I had a 20-minute walk to work this morning but I might as well not have bothered. My head was filled with this fog which made everything practically impossible. You needed GPS to navigate your way around all the labyrithine spreadsheets but I couldn't pick up a signal.

Last night I listened to the Nutters Club show on Radio Live. As an eff-why-eye for the 75,432 Kiwis who read my blog, the show runs from 8 till 10 on Sunday nights. The highlight of the show was undoubtedly Michael Kimber - a very eloquent bloke who has suffered from mental health problems and severe insomnia. To paraphrase his most salient point, he said that depressives you hear about in the media are either celebrities or sociopaths; 95%+ of depressives are neither (and most are in fact the polar opposite of both categories).

Got to go. Hopefully this week I'll see Paul. I need something to cheer me up.

Saturday, May 14, 2011

One happy family

Last weekend was a pretty good one. On the face of it nothing special happened, but Mum, Dad, my brother and I were together for the first time in 7½ years, and that was special enough. It was great to see my brother. It was also great to see that he hadn’t changed much. Some people are all talk, no action; he’s the exact opposite.

We’re different in many ways – his penchant for firearms being just one example – but we got on well. Unfortunately (for me) he was coerced into staying in the British army, so won’t be coming to New Zealand to live any time soon, but I hope he can make semi-regular trips out here from now on. With no family in the UK, Christmas is a lonely time for him, so he might visit then.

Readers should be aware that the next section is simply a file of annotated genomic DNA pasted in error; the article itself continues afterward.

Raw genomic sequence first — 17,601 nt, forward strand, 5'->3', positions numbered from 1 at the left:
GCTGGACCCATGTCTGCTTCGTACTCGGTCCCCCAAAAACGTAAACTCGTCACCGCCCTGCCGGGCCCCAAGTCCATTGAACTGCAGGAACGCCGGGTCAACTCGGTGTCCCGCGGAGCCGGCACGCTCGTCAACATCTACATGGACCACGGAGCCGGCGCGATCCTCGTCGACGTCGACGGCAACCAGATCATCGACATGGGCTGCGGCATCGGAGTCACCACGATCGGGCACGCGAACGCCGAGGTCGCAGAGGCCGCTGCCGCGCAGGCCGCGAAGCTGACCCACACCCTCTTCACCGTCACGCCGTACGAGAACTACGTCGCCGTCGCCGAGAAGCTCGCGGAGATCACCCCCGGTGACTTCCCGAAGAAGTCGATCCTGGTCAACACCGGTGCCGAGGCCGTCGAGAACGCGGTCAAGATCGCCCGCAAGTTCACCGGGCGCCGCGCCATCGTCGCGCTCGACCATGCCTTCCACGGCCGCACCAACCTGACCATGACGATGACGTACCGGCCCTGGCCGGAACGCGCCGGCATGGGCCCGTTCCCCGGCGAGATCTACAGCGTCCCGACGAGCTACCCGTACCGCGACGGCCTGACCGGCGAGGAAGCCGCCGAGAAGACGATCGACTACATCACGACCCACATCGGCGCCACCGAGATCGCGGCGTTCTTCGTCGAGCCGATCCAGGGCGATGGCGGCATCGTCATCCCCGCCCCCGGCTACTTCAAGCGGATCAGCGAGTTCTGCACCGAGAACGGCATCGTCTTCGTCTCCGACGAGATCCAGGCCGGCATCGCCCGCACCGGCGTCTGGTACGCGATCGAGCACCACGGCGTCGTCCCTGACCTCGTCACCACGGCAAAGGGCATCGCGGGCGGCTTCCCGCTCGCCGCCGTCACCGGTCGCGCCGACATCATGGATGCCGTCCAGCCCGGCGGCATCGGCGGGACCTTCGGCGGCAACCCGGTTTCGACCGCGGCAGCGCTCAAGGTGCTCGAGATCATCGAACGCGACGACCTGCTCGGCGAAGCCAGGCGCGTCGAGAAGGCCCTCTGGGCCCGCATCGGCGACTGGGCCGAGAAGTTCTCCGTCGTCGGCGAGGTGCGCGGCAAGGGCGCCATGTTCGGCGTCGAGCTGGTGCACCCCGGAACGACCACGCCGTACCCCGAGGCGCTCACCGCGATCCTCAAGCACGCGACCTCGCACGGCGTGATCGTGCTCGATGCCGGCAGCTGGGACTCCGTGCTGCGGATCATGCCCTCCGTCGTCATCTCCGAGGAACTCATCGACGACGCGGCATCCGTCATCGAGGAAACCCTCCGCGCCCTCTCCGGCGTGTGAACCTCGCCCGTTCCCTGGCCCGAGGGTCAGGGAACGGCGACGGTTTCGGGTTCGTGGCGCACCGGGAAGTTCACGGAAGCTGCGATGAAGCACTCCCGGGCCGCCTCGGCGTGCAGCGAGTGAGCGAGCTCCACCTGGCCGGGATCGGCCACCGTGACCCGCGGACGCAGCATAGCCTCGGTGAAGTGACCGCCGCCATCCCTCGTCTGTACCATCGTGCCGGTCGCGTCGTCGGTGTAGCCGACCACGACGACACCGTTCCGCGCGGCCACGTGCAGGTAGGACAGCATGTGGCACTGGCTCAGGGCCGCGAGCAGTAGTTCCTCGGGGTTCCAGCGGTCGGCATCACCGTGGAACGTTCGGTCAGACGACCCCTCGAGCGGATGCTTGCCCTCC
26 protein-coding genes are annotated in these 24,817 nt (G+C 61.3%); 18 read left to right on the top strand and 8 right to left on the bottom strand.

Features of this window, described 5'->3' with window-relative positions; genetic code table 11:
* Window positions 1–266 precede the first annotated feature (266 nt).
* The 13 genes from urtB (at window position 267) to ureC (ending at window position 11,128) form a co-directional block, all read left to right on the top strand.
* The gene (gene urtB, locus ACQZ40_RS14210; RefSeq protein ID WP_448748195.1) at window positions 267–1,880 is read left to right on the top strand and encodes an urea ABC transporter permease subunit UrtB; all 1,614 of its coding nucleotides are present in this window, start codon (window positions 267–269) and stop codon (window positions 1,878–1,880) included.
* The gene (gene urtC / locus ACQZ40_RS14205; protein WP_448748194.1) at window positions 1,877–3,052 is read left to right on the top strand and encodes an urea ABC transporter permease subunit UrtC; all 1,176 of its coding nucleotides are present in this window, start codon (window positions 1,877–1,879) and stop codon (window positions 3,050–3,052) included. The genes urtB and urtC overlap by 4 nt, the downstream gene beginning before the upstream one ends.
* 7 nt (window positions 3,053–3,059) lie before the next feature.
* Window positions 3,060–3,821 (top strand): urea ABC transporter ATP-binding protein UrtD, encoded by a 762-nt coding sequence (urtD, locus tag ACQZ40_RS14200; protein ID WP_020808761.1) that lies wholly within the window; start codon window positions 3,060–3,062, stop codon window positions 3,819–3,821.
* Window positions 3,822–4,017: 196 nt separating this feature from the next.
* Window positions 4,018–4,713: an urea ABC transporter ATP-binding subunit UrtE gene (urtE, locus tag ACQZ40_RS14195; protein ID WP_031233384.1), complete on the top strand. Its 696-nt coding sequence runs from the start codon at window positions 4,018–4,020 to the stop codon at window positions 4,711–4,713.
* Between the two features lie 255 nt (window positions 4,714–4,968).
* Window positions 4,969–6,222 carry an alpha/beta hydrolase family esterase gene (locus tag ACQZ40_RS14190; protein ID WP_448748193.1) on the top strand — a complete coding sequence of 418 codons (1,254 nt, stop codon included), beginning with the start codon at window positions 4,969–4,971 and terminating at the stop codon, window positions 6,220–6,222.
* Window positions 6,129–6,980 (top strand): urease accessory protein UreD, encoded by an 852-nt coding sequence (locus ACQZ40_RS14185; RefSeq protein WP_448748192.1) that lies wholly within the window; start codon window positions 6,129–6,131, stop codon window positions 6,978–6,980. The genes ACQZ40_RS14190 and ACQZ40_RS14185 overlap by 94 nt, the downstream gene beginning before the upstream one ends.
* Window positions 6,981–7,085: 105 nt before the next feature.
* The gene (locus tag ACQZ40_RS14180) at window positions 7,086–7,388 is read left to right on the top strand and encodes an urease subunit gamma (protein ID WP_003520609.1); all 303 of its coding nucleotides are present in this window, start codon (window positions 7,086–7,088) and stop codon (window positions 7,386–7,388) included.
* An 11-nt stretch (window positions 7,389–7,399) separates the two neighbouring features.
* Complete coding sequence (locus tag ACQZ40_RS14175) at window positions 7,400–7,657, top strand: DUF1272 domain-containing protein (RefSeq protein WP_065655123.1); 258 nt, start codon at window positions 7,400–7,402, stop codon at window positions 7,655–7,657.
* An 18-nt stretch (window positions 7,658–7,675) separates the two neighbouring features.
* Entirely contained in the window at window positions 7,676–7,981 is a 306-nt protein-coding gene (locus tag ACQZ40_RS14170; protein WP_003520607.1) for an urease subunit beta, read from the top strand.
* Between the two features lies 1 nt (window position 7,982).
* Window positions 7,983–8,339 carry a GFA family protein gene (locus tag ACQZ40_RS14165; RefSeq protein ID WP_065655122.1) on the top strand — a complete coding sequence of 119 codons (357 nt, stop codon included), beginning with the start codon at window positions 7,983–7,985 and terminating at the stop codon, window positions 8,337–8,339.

On Saturday night we had very tasty fish and chips with my aunt and uncle. Earlier that day Dad and I had fun and games trying to watch a dodgy version of 2001 – A Space Odyssey.

My brother flew back on Thursday. I hope we manage to stay in touch. Seeing him – and the rest of my family – over the weekend gave me a much-needed boost. Bumping my Efexor up to 300 might have helped too.

Tuesday, May 3, 2011

Home at last

Auckland was struck by a deadly tornado this afternoon. At least one person was unlucky enough to lose his life; there are reports of a second fatality. Tornadoes are extremely rare in New Zealand but as one-in-fifty-year events now tend to occur every other week, maybe we shouldn’t be too surprised. The Albany Mega Centre (a large shopping mall) lived up to its name – it was the “mega centre” of the twister. In future I’ll be even more inclined to avoid shopping malls than I already am. I’ve texted everyone I know back in the Big Smoke – they’re all thankfully OK.

In contrast it has been a glorious day in Wellington, as usual. Now I feel vindicated by my decision to leave Auckland and escape all their nasty weather.

The flat search has finally come to an end. What a relief. I’ve taken a two-bedroom apartment on the fourth floor of a tower block in Mt Victoria, overlooking the Basin Reserve. My flat should get the sun, so I can look forward to basking in Wellington’s endless summer. With sorting out accommodation and everything that happened in Auckland, it’s been an extremely busy day of texting on my forty-buck phone. On the way back from signing the application form I found a cheap eatery on Courtenay Place, not far from the Blanket Man, called Cozy Bar (or something like that) – I got a chicken and salad roll and a rocky road cake for four dollars.

The other big news item has been Osama bin Laden’s death. His name was on everyone’s lips in late 2001 but lately I’ve hardly heard him mentioned. I found the chants of “USA, USA” in Washington at the news of his death a little disturbing – that hardly seems a good way of increasing the nation’s worldwide popularity.

So I can cross finding a home off the list in big fat marker pen. I can almost – dare I say it – relax.

Update: I just spoke to my brother on the phone. One of his friends had been killed in a motorbike crash in the UK. He doesn’t know whether he’ll be back for the funeral. He’s now lost so many friends in so many accidents it’s almost unreal. I’m looking forward to seeing him on Friday.